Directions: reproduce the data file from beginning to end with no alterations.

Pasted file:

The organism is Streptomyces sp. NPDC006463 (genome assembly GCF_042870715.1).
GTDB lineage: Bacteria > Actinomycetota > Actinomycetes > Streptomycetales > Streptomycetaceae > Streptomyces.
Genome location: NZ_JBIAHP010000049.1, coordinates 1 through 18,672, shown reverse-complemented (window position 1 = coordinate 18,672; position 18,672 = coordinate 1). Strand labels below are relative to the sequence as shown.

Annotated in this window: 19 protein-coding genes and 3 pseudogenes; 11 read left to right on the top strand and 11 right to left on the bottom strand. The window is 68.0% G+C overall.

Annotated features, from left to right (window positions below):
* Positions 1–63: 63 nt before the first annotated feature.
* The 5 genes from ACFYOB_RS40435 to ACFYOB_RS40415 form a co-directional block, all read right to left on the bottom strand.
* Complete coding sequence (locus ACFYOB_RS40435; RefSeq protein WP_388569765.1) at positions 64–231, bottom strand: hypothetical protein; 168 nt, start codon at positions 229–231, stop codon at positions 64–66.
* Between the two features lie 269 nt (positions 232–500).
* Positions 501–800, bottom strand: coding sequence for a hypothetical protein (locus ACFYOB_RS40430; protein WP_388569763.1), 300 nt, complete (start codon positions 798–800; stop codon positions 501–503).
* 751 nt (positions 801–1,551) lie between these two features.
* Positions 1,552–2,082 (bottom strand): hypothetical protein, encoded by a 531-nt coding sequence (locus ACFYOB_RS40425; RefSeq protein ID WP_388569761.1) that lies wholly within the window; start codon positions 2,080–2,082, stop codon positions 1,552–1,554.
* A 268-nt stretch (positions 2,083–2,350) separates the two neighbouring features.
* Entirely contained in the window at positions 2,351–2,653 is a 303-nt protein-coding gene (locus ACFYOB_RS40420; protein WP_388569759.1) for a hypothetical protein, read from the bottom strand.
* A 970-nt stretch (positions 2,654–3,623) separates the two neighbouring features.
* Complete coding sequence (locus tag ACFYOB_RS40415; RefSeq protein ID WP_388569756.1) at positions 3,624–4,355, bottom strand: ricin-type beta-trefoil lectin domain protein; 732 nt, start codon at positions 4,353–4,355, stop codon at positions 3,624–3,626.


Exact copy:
The organism is Streptomyces sp. NPDC006463 (genome assembly GCF_042870715.1).
GTDB lineage: Bacteria > Actinomycetota > Actinomycetes > Streptomycetales > Streptomycetaceae > Streptomyces.
Genome location: NZ_JBIAHP010000049.1, coordinates 1 through 18,672, shown reverse-complemented (window position 1 = coordinate 18,672; position 18,672 = coordinate 1). Strand labels below are relative to the sequence as shown.

Annotated in this window: 19 protein-coding genes and 3 pseudogenes; 11 read left to right on the top strand and 11 right to left on the bottom strand. The window is 68.0% G+C overall.

Annotated features, from left to right (window positions below):
* Positions 1–63: 63 nt before the first annotated feature.
* The 5 genes from ACFYOB_RS40435 to ACFYOB_RS40415 form a co-directional block, all read right to left on the bottom strand.
* Complete coding sequence (locus ACFYOB_RS40435; RefSeq protein WP_388569765.1) at positions 64–231, bottom strand: hypothetical protein; 168 nt, start codon at positions 229–231, stop codon at positions 64–66.
* Between the two features lie 269 nt (positions 232–500).
* Positions 501–800, bottom strand: coding sequence for a hypothetical protein (locus ACFYOB_RS40430; protein WP_388569763.1), 300 nt, complete (start codon positions 798–800; stop codon positions 501–503).
* 751 nt (positions 801–1,551) lie between these two features.
* Positions 1,552–2,082 (bottom strand): hypothetical protein, encoded by a 531-nt coding sequence (locus ACFYOB_RS40425; RefSeq protein ID WP_388569761.1) that lies wholly within the window; start codon positions 2,080–2,082, stop codon positions 1,552–1,554.
* A 268-nt stretch (positions 2,083–2,350) separates the two neighbouring features.
* Entirely contained in the window at positions 2,351–2,653 is a 303-nt protein-coding gene (locus ACFYOB_RS40420; protein WP_388569759.1) for a hypothetical protein, read from the bottom strand.
* A 970-nt stretch (positions 2,654–3,623) separates the two neighbouring features.
* Complete coding sequence (locus tag ACFYOB_RS40415; RefSeq protein ID WP_388569756.1) at positions 3,624–4,355, bottom strand: ricin-type beta-trefoil lectin domain protein; 732 nt, start codon at positions 4,353–4,355, stop codon at positions 3,624–3,626.